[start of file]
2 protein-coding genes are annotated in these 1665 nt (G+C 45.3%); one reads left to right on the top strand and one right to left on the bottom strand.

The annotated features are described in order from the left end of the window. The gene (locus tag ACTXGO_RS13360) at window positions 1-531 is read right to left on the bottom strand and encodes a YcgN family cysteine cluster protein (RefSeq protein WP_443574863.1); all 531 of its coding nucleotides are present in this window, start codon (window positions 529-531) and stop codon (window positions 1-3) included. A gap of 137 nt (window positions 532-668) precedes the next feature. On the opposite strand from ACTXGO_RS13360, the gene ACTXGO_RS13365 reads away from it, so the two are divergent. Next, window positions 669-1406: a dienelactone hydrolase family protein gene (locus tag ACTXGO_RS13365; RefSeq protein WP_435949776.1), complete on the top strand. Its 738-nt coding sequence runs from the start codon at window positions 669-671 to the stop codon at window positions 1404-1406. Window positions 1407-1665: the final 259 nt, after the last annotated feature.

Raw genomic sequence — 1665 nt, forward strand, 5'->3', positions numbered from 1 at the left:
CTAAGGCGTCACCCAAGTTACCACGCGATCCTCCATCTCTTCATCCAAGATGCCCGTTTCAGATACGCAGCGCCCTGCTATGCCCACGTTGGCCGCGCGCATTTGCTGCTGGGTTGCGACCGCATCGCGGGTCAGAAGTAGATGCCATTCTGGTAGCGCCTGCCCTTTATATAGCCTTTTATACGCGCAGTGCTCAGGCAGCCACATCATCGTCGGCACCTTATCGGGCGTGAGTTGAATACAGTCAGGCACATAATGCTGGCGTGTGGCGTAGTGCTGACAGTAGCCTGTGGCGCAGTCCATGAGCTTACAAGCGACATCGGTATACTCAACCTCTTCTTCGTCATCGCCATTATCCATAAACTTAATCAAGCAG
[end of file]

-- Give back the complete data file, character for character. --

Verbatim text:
2 protein-coding genes are annotated in these 1665 nt (G+C 45.3%); one reads left to right on the top strand and one right to left on the bottom strand.

The annotated features are described in order from the left end of the window. The gene (locus tag ACTXGO_RS13360) at window positions 1-531 is read right to left on the bottom strand and encodes a YcgN family cysteine cluster protein (RefSeq protein WP_443574863.1); all 531 of its coding nucleotides are present in this window, start codon (window positions 529-531) and stop codon (window positions 1-3) included. A gap of 137 nt (window positions 532-668) precedes the next feature. On the opposite strand from ACTXGO_RS13360, the gene ACTXGO_RS13365 reads away from it, so the two are divergent. Next, window positions 669-1406: a dienelactone hydrolase family protein gene (locus tag ACTXGO_RS13365; RefSeq protein WP_435949776.1), complete on the top strand. Its 738-nt coding sequence runs from the start codon at window positions 669-671 to the stop codon at window positions 1404-1406. Window positions 1407-1665: the final 259 nt, after the last annotated feature.

Raw genomic sequence — 1665 nt, forward strand, 5'->3', positions numbered from 1 at the left:
CTAAGGCGTCACCCAAGTTACCACGCGATCCTCCATCTCTTCATCCAAGATGCCCGTTTCAGATACGCAGCGCCCTGCTATGCCCACGTTGGCCGCGCGCATTTGCTGCTGGGTTGCGACCGCATCGCGGGTCAGAAGTAGATGCCATTCTGGTAGCGCCTGCCCTTTATATAGCCTTTTATACGCGCAGTGCTCAGGCAGCCACATCATCGTCGGCACCTTATCGGGCGTGAGTTGAATACAGTCAGGCACATAATGCTGGCGTGTGGCGTAGTGCTGACAGTAGCCTGTGGCGCAGTCCATGAGCTTACAAGCGACATCGGTATACTCAACCTCTTCTTCGTCATCGCCATTATCCATAAACTTAATCAAGCAG